I like to try and keep an organized and tidy workshop because it helps to encourage me to keep it clean and uncluttered. That often means I have to invent ways of working a bit differently to make thing easier and safer. One of the things I work hard a doing is keeping as much as I can off the floor. I like to keep the shop clean which means keeping the floor as clutter-free as possible so that I can sweep frequently.
Watch it on Youtube: https://youtu.be/Qyd4hupCA4E
I know I need to have a limited number of cords on the floor for machinery, but extension cords can often be routed differently to help keep things off the floor and easier to sweep and uum ...
A few weeks ago I discovered this great little magnet hooks that use earth magnets that I can now use instead of my home-made (and less effective) hooks for overhead cords. There are a number of sizes: 12 pounds, and up to 40 pounds These are perfect for me as I can't just hammer in a hook or nail into my ceiling, I need something that will attach to the metal T-bar and these magnet hooks are perfect for that.
... which also conveniently leads us to extension cords, their storage, and unraveling. Someone showed me many years ago, at an event I was attending and wrapping up extension cords, that they don't need to be fully uncoiled if you coil them up in pairs or cable and leave the ends loose and coiled last. That way you only have to uncoil what you need.
I don't own a step drill bit ... the kind used for enlarging holes, and often what is available on the market is too small for me anyway. One of my Subscribers Don shared a way of making a simple step drill bit from a Spade Bit and it works just great ... Thanks, Don ... great tip.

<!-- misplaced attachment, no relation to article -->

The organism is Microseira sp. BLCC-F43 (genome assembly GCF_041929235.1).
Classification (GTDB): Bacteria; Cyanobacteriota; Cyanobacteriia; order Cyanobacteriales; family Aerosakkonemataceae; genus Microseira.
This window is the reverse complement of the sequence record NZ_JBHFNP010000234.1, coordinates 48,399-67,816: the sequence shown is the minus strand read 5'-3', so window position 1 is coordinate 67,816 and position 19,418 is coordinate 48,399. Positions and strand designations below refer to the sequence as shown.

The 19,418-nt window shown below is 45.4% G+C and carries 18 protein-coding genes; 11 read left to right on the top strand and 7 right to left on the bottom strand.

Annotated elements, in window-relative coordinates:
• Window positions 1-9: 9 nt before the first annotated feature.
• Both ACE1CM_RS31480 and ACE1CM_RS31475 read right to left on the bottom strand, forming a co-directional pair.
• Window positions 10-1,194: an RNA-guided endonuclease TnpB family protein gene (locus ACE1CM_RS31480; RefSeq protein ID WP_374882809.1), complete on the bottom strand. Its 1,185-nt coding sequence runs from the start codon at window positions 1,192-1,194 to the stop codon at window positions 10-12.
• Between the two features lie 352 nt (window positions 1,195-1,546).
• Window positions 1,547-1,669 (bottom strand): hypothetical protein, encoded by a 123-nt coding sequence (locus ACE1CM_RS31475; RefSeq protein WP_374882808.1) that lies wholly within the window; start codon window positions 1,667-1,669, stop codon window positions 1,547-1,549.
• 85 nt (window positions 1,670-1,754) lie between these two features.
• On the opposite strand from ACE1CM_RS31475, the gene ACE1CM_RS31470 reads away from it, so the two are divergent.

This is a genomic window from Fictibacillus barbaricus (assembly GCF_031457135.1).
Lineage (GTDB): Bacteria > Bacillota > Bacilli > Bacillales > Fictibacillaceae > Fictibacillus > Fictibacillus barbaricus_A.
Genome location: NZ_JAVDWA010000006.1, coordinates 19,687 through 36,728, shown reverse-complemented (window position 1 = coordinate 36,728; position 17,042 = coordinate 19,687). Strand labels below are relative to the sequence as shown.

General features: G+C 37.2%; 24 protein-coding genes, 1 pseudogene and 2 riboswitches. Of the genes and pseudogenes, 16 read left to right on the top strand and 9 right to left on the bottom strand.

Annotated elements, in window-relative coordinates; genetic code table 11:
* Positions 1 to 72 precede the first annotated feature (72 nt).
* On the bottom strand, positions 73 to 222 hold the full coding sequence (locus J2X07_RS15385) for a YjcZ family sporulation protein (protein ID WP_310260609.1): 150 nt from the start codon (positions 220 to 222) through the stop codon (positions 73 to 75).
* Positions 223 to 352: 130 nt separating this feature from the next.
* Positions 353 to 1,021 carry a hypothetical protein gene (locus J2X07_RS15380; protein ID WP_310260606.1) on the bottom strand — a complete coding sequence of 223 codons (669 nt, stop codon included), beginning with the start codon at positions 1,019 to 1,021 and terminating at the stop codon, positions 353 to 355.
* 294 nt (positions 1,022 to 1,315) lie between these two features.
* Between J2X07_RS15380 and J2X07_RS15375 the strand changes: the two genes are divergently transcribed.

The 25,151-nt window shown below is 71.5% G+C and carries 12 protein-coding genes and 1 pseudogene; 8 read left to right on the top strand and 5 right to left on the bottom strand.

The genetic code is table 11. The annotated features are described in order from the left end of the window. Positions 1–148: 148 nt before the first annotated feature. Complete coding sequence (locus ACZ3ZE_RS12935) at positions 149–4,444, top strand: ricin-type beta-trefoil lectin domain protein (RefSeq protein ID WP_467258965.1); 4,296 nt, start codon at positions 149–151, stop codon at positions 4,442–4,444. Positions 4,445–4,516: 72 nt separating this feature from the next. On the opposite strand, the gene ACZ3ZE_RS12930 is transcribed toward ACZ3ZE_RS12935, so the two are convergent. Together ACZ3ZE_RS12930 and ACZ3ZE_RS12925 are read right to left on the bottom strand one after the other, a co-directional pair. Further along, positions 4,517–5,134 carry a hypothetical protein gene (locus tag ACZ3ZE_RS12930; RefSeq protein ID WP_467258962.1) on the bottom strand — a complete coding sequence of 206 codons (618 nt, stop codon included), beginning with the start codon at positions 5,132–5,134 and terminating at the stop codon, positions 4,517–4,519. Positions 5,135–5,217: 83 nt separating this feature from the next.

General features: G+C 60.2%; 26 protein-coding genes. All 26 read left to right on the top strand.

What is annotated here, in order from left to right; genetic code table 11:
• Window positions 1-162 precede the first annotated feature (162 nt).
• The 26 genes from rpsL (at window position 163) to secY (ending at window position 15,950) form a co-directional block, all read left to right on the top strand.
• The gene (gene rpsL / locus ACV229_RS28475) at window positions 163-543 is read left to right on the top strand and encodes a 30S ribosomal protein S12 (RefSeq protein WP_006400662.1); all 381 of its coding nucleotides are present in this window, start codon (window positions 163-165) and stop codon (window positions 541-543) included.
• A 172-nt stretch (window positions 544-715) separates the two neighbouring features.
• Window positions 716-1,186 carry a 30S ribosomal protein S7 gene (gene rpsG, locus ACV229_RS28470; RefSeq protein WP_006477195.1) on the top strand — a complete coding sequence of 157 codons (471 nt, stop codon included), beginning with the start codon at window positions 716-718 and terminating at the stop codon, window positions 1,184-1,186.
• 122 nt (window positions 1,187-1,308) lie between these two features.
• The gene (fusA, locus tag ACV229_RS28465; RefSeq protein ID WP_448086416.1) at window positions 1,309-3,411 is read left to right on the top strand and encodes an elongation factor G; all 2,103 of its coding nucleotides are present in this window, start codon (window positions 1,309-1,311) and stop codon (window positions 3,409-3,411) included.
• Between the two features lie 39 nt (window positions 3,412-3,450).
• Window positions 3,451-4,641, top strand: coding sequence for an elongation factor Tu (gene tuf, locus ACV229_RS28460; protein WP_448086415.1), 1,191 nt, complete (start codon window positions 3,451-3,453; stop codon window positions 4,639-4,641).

Where this step bit applies is when you have an existing hole ... say a 1-inch hole, and you want to make it slightly larger. It's very difficult to try and re-drill a hole like this because most drill bits this size will flop around when you try to drill the hole out. You need a bit with a pilot hole, then a re-sized hole to make the final cut, and that is exactly what this kind of bit does. It uses one of the less expensive spade bits that can be easily cut away with a cutting tool on a Dremel rotary tool and the new extension even sharpened the same way. I tried my first set up bit using this method and it works just great ... thanks again Don ...
Everyone is familiar with . I don't see it used so much these days but it's still readily available in most hardware stores and many of us have a few pieces floating around. The first trick with pegboard is to use it to cut arcs or circles. I am often needing to cut circles out of wood for one thing or another and my compass is fine for small circles but larger ones need larger solutions. The great thing with pegboard is there are so many holes that there is a very good chance you can find a combination of holes that will give you a circle or an arc exactly the size you need.
... and more with pegboard. It is often used to help find the hole spacing for cupboard and book stand shelves. The problem with using a spiral bit is that the fluting in the bit will, quite quickly, wear away the sides of the holes of the pegboard and when this happens you lose the accuracy of the hole spacing. One solution to this is to use Center Finding Drill Bits. These are drill bits with a shielded spiral bit that only comes out when the cover around it retracts. These bits will not even touch the sides of the pegboard so not only will it not wear out the holes, the pegboard will last a long long time and remain accurate throughout the build process.
If you have your own tips or tricks or hacks ... drop me an email, tell me what it is and if I haven't used it, I will add it one of the future videos. I always love to hear what others are doing ....
Woodworkweb Amazon Affiliate Store - https://www.amazon.com/shop/woodworkweb
Article and Photos - Copyright Colin Knecht